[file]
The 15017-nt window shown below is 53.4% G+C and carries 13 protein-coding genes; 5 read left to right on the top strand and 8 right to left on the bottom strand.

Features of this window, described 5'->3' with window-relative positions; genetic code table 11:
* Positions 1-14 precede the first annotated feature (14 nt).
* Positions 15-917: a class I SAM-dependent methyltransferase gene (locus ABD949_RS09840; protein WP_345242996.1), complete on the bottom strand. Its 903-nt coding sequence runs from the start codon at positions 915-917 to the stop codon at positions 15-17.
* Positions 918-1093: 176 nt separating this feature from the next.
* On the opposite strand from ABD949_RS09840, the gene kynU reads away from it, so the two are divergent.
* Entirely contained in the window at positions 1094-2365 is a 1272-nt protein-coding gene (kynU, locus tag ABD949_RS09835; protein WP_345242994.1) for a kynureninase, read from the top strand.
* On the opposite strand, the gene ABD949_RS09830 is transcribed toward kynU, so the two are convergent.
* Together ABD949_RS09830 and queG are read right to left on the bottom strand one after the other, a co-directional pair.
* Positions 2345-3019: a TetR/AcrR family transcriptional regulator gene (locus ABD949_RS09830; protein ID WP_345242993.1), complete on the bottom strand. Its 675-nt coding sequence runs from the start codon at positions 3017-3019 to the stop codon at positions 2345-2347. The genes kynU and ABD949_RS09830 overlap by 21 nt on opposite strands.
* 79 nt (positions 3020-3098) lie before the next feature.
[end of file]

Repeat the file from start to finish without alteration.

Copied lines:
The 15017-nt window shown below is 53.4% G+C and carries 13 protein-coding genes; 5 read left to right on the top strand and 8 right to left on the bottom strand.

Features of this window, described 5'->3' with window-relative positions; genetic code table 11:
* Positions 1-14 precede the first annotated feature (14 nt).
* Positions 15-917: a class I SAM-dependent methyltransferase gene (locus ABD949_RS09840; protein WP_345242996.1), complete on the bottom strand. Its 903-nt coding sequence runs from the start codon at positions 915-917 to the stop codon at positions 15-17.
* Positions 918-1093: 176 nt separating this feature from the next.
* On the opposite strand from ABD949_RS09840, the gene kynU reads away from it, so the two are divergent.
* Entirely contained in the window at positions 1094-2365 is a 1272-nt protein-coding gene (kynU, locus tag ABD949_RS09835; protein WP_345242994.1) for a kynureninase, read from the top strand.
* On the opposite strand, the gene ABD949_RS09830 is transcribed toward kynU, so the two are convergent.
* Together ABD949_RS09830 and queG are read right to left on the bottom strand one after the other, a co-directional pair.
* Positions 2345-3019: a TetR/AcrR family transcriptional regulator gene (locus ABD949_RS09830; protein ID WP_345242993.1), complete on the bottom strand. Its 675-nt coding sequence runs from the start codon at positions 3017-3019 to the stop codon at positions 2345-2347. The genes kynU and ABD949_RS09830 overlap by 21 nt on opposite strands.
* 79 nt (positions 3020-3098) lie before the next feature.